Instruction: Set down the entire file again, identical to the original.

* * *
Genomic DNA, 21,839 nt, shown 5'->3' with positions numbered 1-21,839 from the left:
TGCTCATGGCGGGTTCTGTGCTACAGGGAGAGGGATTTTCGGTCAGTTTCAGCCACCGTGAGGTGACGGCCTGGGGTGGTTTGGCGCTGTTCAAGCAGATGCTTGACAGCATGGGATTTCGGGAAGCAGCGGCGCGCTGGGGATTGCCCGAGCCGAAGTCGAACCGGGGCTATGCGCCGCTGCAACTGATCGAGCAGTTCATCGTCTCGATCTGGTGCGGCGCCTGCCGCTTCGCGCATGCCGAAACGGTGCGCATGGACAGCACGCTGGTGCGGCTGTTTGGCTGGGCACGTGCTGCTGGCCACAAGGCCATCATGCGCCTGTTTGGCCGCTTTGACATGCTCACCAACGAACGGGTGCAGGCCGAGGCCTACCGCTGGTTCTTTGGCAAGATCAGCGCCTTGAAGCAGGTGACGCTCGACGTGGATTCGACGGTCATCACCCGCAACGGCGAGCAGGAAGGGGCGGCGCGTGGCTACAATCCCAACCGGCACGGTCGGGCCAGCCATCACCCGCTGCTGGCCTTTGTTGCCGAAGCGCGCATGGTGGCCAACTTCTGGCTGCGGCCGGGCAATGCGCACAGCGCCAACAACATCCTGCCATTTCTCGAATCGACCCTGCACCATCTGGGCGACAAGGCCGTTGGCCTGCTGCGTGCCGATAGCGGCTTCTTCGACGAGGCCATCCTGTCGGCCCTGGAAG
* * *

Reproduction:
Genomic DNA, 21,839 nt, shown 5'->3' with positions numbered 1-21,839 from the left:
TGCTCATGGCGGGTTCTGTGCTACAGGGAGAGGGATTTTCGGTCAGTTTCAGCCACCGTGAGGTGACGGCCTGGGGTGGTTTGGCGCTGTTCAAGCAGATGCTTGACAGCATGGGATTTCGGGAAGCAGCGGCGCGCTGGGGATTGCCCGAGCCGAAGTCGAACCGGGGCTATGCGCCGCTGCAACTGATCGAGCAGTTCATCGTCTCGATCTGGTGCGGCGCCTGCCGCTTCGCGCATGCCGAAACGGTGCGCATGGACAGCACGCTGGTGCGGCTGTTTGGCTGGGCACGTGCTGCTGGCCACAAGGCCATCATGCGCCTGTTTGGCCGCTTTGACATGCTCACCAACGAACGGGTGCAGGCCGAGGCCTACCGCTGGTTCTTTGGCAAGATCAGCGCCTTGAAGCAGGTGACGCTCGACGTGGATTCGACGGTCATCACCCGCAACGGCGAGCAGGAAGGGGCGGCGCGTGGCTACAATCCCAACCGGCACGGTCGGGCCAGCCATCACCCGCTGCTGGCCTTTGTTGCCGAAGCGCGCATGGTGGCCAACTTCTGGCTGCGGCCGGGCAATGCGCACAGCGCCAACAACATCCTGCCATTTCTCGAATCGACCCTGCACCATCTGGGCGACAAGGCCGTTGGCCTGCTGCGTGCCGATAGCGGCTTCTTCGACGAGGCCATCCTGTCGGCCCTGGAAG